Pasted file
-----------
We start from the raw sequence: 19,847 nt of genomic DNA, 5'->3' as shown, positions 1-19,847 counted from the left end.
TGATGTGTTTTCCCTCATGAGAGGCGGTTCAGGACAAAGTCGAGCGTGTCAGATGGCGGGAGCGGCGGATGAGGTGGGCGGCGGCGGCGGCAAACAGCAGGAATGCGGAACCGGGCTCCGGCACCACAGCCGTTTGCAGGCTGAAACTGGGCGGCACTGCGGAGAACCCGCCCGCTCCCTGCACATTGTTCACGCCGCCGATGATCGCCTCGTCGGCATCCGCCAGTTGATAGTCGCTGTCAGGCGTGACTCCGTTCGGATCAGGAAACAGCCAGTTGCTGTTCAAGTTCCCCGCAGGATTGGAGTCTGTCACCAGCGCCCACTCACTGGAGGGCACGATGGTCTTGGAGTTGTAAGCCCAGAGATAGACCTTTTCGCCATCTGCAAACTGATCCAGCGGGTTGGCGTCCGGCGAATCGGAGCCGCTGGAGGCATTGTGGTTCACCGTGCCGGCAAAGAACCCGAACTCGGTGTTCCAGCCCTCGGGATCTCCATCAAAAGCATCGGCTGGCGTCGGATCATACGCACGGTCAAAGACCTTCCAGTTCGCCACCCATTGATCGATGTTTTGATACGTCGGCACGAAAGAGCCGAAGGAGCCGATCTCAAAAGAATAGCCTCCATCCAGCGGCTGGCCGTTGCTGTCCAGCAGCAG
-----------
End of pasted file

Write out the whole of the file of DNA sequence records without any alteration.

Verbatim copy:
We start from the raw sequence: 19,847 nt of genomic DNA, 5'->3' as shown, positions 1-19,847 counted from the left end.
TGATGTGTTTTCCCTCATGAGAGGCGGTTCAGGACAAAGTCGAGCGTGTCAGATGGCGGGAGCGGCGGATGAGGTGGGCGGCGGCGGCGGCAAACAGCAGGAATGCGGAACCGGGCTCCGGCACCACAGCCGTTTGCAGGCTGAAACTGGGCGGCACTGCGGAGAACCCGCCCGCTCCCTGCACATTGTTCACGCCGCCGATGATCGCCTCGTCGGCATCCGCCAGTTGATAGTCGCTGTCAGGCGTGACTCCGTTCGGATCAGGAAACAGCCAGTTGCTGTTCAAGTTCCCCGCAGGATTGGAGTCTGTCACCAGCGCCCACTCACTGGAGGGCACGATGGTCTTGGAGTTGTAAGCCCAGAGATAGACCTTTTCGCCATCTGCAAACTGATCCAGCGGGTTGGCGTCCGGCGAATCGGAGCCGCTGGAGGCATTGTGGTTCACCGTGCCGGCAAAGAACCCGAACTCGGTGTTCCAGCCCTCGGGATCTCCATCAAAAGCATCGGCTGGCGTCGGATCATACGCACGGTCAAAGACCTTCCAGTTCGCCACCCATTGATCGATGTTTTGATACGTCGGCACGAAAGAGCCGAAGGAGCCGATCTCAAAAGAATAGCCTCCATCCAGCGGCTGGCCGTTGCTGTCCAGCAGCAG